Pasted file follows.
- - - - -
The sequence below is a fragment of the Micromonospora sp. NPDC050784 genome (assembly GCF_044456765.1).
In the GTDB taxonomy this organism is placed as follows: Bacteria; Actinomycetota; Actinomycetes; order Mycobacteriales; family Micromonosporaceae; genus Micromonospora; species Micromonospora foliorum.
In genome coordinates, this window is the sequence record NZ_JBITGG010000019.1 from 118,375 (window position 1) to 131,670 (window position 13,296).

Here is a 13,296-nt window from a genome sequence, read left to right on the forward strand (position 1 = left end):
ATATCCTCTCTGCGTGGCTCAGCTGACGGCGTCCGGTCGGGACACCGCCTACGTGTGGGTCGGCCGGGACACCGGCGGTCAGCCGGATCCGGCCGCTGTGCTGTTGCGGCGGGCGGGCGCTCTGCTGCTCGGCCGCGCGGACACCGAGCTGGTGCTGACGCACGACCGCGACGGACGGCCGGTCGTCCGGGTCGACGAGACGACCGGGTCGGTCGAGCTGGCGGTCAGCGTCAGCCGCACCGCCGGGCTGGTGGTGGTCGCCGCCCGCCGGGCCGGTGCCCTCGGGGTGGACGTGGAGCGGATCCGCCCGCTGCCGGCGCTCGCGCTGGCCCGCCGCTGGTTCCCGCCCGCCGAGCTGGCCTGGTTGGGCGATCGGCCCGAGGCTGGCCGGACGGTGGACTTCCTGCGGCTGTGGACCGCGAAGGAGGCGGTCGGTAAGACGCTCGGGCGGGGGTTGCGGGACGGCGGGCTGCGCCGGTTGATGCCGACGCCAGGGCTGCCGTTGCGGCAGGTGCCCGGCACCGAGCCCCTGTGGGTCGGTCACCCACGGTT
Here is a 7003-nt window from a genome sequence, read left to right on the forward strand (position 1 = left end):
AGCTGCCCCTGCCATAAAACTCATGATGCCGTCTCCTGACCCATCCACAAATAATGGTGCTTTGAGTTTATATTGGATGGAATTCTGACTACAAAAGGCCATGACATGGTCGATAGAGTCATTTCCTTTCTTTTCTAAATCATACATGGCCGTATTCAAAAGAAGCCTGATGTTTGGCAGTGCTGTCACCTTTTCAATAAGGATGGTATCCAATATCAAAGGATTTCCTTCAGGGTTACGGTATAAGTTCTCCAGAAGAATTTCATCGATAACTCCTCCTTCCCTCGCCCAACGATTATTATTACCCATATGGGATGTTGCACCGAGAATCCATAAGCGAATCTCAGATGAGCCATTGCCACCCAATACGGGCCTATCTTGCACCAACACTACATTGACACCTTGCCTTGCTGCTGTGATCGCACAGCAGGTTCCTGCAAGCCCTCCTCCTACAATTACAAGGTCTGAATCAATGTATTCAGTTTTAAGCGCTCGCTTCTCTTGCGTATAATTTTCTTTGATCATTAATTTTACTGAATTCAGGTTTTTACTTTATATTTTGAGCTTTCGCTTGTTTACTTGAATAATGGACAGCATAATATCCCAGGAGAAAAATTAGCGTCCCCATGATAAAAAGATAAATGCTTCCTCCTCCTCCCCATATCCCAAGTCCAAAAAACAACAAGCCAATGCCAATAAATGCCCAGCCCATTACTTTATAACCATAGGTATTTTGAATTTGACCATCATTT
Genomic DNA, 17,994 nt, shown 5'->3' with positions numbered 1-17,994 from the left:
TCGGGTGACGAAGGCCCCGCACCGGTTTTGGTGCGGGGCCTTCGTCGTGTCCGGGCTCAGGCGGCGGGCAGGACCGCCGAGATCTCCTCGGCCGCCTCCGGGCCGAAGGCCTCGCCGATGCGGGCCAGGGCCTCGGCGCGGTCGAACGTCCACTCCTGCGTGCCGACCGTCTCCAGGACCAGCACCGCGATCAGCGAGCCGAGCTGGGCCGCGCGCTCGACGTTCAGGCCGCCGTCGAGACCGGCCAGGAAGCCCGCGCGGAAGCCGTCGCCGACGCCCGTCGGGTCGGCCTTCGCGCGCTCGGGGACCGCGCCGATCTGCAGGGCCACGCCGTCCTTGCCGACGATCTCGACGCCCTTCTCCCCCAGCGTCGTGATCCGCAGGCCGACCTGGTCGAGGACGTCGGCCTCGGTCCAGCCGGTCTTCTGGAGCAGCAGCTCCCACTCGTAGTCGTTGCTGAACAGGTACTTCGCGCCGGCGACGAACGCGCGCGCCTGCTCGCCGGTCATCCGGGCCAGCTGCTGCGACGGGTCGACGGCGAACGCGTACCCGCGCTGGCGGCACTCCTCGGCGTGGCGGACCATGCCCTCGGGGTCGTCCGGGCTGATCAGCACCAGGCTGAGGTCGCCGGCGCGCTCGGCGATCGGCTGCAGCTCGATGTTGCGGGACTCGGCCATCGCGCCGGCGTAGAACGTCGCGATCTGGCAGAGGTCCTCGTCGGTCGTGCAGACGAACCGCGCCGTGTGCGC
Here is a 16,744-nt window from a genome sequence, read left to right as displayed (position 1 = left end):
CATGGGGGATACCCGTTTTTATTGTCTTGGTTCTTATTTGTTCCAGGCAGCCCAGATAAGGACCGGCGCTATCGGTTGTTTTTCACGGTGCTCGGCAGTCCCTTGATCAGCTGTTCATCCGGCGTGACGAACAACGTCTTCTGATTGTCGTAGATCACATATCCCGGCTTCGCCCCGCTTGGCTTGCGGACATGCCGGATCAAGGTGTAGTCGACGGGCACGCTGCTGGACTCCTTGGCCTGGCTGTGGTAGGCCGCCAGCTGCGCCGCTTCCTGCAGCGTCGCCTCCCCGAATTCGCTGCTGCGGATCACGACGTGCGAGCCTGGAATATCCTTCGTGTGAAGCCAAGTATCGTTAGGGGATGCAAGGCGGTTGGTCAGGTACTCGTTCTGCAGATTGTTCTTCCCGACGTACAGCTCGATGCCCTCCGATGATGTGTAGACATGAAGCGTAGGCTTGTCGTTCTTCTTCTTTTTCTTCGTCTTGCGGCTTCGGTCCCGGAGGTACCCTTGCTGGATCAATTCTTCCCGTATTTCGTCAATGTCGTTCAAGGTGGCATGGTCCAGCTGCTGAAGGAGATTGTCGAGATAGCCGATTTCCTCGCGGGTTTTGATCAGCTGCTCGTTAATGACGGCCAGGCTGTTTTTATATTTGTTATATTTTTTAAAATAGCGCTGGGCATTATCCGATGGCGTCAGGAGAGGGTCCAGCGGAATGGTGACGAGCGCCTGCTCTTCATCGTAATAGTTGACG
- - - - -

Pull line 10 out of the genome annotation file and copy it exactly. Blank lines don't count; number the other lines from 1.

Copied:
Here is a 16,744-nt window from a genome sequence, read left to right as displayed (position 1 = left end):